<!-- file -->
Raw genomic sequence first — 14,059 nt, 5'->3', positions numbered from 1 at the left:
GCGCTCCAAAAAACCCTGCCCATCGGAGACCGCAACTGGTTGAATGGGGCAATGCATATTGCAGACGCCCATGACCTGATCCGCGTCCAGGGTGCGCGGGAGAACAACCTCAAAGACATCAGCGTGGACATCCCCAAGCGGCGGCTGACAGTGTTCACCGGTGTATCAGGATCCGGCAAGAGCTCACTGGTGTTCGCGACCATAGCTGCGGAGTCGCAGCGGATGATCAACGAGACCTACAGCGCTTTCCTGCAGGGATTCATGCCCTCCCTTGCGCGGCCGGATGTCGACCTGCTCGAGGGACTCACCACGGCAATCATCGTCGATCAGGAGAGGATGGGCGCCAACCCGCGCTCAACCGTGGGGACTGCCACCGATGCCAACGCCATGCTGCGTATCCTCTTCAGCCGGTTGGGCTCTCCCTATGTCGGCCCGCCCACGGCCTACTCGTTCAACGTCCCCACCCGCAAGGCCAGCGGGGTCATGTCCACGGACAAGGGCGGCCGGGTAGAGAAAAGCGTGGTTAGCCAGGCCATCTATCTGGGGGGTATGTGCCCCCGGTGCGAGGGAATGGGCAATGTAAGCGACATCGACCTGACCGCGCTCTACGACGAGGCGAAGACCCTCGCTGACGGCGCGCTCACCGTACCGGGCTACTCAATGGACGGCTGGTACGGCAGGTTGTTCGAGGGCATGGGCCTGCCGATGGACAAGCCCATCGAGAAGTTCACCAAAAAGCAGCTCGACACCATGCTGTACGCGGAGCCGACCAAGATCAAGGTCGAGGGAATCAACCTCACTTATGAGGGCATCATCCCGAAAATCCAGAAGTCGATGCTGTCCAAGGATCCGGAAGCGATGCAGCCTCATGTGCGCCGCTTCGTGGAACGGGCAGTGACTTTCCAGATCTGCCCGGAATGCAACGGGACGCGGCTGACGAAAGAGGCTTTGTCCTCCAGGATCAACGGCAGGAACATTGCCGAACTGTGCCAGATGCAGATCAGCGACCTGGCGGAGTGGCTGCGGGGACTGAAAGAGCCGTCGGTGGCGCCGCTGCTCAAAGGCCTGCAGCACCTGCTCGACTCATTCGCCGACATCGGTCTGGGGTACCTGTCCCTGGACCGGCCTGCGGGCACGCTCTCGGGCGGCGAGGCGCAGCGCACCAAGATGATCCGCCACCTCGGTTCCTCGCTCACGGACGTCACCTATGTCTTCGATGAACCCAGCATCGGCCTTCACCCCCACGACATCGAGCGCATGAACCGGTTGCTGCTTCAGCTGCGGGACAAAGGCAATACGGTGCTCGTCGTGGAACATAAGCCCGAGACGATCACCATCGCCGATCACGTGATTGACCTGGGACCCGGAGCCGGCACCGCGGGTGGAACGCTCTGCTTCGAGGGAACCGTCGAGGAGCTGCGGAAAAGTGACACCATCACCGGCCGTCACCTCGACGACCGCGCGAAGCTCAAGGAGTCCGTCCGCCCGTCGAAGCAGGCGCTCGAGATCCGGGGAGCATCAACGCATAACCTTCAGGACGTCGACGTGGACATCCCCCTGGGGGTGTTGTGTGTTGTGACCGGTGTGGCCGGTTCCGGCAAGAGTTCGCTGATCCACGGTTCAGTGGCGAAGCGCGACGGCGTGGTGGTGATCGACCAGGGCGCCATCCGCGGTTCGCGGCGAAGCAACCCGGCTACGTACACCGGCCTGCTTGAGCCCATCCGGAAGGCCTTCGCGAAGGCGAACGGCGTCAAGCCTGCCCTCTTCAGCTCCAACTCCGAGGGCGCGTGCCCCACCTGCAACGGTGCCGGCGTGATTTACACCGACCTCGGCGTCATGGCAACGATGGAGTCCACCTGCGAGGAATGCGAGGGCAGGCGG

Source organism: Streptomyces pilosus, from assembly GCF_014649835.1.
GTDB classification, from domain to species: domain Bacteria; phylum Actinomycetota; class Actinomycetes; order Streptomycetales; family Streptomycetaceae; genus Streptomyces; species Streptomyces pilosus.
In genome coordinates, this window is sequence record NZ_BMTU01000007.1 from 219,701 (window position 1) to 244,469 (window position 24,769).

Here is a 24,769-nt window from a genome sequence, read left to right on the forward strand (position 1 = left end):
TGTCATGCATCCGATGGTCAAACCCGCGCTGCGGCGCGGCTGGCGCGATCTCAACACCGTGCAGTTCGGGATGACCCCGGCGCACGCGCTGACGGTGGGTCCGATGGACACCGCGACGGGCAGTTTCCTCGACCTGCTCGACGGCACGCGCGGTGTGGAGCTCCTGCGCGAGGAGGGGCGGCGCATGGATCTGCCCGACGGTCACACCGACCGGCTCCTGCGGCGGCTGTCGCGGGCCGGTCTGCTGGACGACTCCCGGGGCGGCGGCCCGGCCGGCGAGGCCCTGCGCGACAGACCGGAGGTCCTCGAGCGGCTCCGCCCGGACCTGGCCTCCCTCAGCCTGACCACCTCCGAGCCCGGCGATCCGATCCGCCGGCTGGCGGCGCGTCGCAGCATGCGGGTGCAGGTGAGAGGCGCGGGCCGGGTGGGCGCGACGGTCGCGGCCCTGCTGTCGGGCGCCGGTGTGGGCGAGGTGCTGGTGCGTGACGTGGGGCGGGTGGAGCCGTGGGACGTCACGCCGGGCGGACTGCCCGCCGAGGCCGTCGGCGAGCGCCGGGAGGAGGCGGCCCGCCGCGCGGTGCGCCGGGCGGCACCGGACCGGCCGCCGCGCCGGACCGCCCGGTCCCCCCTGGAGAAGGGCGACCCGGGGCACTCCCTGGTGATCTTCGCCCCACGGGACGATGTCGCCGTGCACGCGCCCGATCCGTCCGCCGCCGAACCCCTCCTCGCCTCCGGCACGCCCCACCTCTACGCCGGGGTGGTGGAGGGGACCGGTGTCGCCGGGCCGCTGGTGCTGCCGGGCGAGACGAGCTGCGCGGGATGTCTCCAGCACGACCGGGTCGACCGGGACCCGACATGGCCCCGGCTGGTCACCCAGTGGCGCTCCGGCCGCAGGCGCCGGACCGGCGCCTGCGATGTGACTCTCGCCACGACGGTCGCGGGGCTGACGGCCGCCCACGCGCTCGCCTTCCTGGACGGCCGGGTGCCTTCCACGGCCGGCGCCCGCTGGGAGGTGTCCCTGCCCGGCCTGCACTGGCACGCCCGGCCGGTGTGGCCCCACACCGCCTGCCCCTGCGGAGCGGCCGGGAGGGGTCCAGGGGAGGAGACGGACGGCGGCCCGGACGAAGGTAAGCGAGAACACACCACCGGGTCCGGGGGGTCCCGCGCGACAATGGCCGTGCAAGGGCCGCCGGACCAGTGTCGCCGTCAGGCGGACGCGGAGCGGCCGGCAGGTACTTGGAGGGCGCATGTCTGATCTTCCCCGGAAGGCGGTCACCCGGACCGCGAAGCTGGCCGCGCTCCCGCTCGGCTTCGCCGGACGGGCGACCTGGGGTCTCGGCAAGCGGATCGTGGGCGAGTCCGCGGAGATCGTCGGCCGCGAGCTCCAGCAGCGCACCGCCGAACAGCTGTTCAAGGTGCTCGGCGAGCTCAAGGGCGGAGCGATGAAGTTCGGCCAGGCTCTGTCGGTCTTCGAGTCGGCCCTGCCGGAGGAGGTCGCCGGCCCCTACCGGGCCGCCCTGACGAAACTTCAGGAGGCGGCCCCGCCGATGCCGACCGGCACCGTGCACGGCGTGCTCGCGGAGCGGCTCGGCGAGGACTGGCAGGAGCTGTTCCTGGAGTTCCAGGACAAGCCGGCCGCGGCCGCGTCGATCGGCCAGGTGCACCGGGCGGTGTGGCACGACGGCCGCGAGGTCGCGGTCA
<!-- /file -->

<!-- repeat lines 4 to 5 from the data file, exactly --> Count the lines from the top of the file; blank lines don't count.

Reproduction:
GTDB classification, from domain to species: domain Bacteria; phylum Actinomycetota; class Actinomycetes; order Streptomycetales; family Streptomycetaceae; genus Streptomyces; species Streptomyces pilosus.
In genome coordinates, this window is sequence record NZ_BMTU01000007.1 from 219,701 (window position 1) to 244,469 (window position 24,769).